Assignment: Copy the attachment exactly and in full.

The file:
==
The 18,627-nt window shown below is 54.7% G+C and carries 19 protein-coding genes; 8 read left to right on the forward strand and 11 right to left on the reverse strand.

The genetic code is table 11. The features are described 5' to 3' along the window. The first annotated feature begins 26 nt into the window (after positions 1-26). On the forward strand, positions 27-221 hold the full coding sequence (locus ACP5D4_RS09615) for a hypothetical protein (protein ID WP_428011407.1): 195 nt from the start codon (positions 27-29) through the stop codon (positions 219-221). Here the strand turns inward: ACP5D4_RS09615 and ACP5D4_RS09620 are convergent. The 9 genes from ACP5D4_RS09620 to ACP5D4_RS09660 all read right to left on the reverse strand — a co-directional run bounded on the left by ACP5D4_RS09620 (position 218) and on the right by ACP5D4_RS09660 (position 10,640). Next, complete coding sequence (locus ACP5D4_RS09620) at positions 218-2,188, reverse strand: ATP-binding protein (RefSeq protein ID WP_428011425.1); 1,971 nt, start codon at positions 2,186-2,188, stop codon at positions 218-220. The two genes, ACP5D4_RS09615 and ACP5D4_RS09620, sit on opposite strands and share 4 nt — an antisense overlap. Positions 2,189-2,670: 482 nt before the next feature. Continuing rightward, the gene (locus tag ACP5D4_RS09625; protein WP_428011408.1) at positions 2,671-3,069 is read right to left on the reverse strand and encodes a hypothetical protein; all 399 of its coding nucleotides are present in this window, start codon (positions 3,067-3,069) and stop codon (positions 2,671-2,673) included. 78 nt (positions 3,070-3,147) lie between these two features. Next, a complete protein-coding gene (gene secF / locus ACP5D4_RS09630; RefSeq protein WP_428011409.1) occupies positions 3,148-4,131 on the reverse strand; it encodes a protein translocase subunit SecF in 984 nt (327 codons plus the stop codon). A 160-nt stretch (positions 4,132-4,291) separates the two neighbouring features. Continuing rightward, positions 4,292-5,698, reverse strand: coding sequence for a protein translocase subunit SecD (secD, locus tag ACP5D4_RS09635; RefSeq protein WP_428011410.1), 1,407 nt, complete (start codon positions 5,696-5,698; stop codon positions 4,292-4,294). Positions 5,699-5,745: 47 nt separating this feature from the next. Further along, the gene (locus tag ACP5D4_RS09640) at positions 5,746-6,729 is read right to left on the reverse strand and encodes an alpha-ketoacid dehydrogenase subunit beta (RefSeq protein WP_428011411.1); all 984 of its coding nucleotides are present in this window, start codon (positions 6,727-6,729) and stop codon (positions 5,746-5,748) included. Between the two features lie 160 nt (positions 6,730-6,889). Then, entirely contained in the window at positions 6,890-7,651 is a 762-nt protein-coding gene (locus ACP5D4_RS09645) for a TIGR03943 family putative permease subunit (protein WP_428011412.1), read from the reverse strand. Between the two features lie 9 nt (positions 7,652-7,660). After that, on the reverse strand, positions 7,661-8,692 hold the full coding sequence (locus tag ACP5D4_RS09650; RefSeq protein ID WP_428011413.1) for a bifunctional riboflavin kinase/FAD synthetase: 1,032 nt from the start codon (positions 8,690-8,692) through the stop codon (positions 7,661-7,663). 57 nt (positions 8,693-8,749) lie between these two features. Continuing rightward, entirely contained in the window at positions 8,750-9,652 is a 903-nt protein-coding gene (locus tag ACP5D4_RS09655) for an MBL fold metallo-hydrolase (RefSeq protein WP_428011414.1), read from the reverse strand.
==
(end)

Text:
The 18,627-nt window shown below is 54.7% G+C and carries 19 protein-coding genes; 8 read left to right on the forward strand and 11 right to left on the reverse strand.

The genetic code is table 11. The features are described 5' to 3' along the window. The first annotated feature begins 26 nt into the window (after positions 1-26). On the forward strand, positions 27-221 hold the full coding sequence (locus ACP5D4_RS09615) for a hypothetical protein (protein ID WP_428011407.1): 195 nt from the start codon (positions 27-29) through the stop codon (positions 219-221). Here the strand turns inward: ACP5D4_RS09615 and ACP5D4_RS09620 are convergent. The 9 genes from ACP5D4_RS09620 to ACP5D4_RS09660 all read right to left on the reverse strand — a co-directional run bounded on the left by ACP5D4_RS09620 (position 218) and on the right by ACP5D4_RS09660 (position 10,640). Next, complete coding sequence (locus ACP5D4_RS09620) at positions 218-2,188, reverse strand: ATP-binding protein (RefSeq protein ID WP_428011425.1); 1,971 nt, start codon at positions 2,186-2,188, stop codon at positions 218-220. The two genes, ACP5D4_RS09615 and ACP5D4_RS09620, sit on opposite strands and share 4 nt — an antisense overlap. Positions 2,189-2,670: 482 nt before the next feature. Continuing rightward, the gene (locus tag ACP5D4_RS09625; protein WP_428011408.1) at positions 2,671-3,069 is read right to left on the reverse strand and encodes a hypothetical protein; all 399 of its coding nucleotides are present in this window, start codon (positions 3,067-3,069) and stop codon (positions 2,671-2,673) included. 78 nt (positions 3,070-3,147) lie between these two features. Next, a complete protein-coding gene (gene secF / locus ACP5D4_RS09630; RefSeq protein WP_428011409.1) occupies positions 3,148-4,131 on the reverse strand; it encodes a protein translocase subunit SecF in 984 nt (327 codons plus the stop codon). A 160-nt stretch (positions 4,132-4,291) separates the two neighbouring features. Continuing rightward, positions 4,292-5,698, reverse strand: coding sequence for a protein translocase subunit SecD (secD, locus tag ACP5D4_RS09635; RefSeq protein WP_428011410.1), 1,407 nt, complete (start codon positions 5,696-5,698; stop codon positions 4,292-4,294). Positions 5,699-5,745: 47 nt separating this feature from the next. Further along, the gene (locus tag ACP5D4_RS09640) at positions 5,746-6,729 is read right to left on the reverse strand and encodes an alpha-ketoacid dehydrogenase subunit beta (RefSeq protein WP_428011411.1); all 984 of its coding nucleotides are present in this window, start codon (positions 6,727-6,729) and stop codon (positions 5,746-5,748) included. Between the two features lie 160 nt (positions 6,730-6,889). Then, entirely contained in the window at positions 6,890-7,651 is a 762-nt protein-coding gene (locus ACP5D4_RS09645) for a TIGR03943 family putative permease subunit (protein WP_428011412.1), read from the reverse strand. Between the two features lie 9 nt (positions 7,652-7,660). After that, on the reverse strand, positions 7,661-8,692 hold the full coding sequence (locus tag ACP5D4_RS09650; RefSeq protein ID WP_428011413.1) for a bifunctional riboflavin kinase/FAD synthetase: 1,032 nt from the start codon (positions 8,690-8,692) through the stop codon (positions 7,661-7,663). 57 nt (positions 8,693-8,749) lie between these two features. Continuing rightward, entirely contained in the window at positions 8,750-9,652 is a 903-nt protein-coding gene (locus tag ACP5D4_RS09655) for an MBL fold metallo-hydrolase (RefSeq protein WP_428011414.1), read from the reverse strand.